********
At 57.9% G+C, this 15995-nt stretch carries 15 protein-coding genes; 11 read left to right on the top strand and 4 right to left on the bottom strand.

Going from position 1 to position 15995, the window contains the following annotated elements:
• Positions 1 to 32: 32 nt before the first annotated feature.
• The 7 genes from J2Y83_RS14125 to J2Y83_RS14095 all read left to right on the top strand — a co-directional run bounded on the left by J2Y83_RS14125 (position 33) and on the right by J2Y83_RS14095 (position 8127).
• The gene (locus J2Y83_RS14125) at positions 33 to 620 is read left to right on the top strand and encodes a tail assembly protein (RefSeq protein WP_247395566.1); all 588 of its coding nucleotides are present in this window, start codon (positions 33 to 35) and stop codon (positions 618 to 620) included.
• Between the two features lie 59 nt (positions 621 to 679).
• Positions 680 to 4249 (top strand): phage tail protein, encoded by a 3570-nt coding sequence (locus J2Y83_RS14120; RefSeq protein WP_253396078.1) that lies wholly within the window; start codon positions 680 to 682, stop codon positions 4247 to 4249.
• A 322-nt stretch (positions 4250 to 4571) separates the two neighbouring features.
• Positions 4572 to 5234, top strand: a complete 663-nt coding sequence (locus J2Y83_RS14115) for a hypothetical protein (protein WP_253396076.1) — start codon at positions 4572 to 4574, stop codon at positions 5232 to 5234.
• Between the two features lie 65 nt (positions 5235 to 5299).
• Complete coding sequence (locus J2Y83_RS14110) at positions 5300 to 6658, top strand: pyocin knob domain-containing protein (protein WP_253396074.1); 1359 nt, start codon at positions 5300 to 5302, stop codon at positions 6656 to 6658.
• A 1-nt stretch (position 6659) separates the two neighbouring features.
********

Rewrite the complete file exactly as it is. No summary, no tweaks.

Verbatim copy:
At 57.9% G+C, this 15995-nt stretch carries 15 protein-coding genes; 11 read left to right on the top strand and 4 right to left on the bottom strand.

Going from position 1 to position 15995, the window contains the following annotated elements:
• Positions 1 to 32: 32 nt before the first annotated feature.
• The 7 genes from J2Y83_RS14125 to J2Y83_RS14095 all read left to right on the top strand — a co-directional run bounded on the left by J2Y83_RS14125 (position 33) and on the right by J2Y83_RS14095 (position 8127).
• The gene (locus J2Y83_RS14125) at positions 33 to 620 is read left to right on the top strand and encodes a tail assembly protein (RefSeq protein WP_247395566.1); all 588 of its coding nucleotides are present in this window, start codon (positions 33 to 35) and stop codon (positions 618 to 620) included.
• Between the two features lie 59 nt (positions 621 to 679).
• Positions 680 to 4249 (top strand): phage tail protein, encoded by a 3570-nt coding sequence (locus J2Y83_RS14120; RefSeq protein WP_253396078.1) that lies wholly within the window; start codon positions 680 to 682, stop codon positions 4247 to 4249.
• A 322-nt stretch (positions 4250 to 4571) separates the two neighbouring features.
• Positions 4572 to 5234, top strand: a complete 663-nt coding sequence (locus J2Y83_RS14115) for a hypothetical protein (protein WP_253396076.1) — start codon at positions 4572 to 4574, stop codon at positions 5232 to 5234.
• Between the two features lie 65 nt (positions 5235 to 5299).
• Complete coding sequence (locus J2Y83_RS14110) at positions 5300 to 6658, top strand: pyocin knob domain-containing protein (protein WP_253396074.1); 1359 nt, start codon at positions 5300 to 5302, stop codon at positions 6656 to 6658.
• A 1-nt stretch (position 6659) separates the two neighbouring features.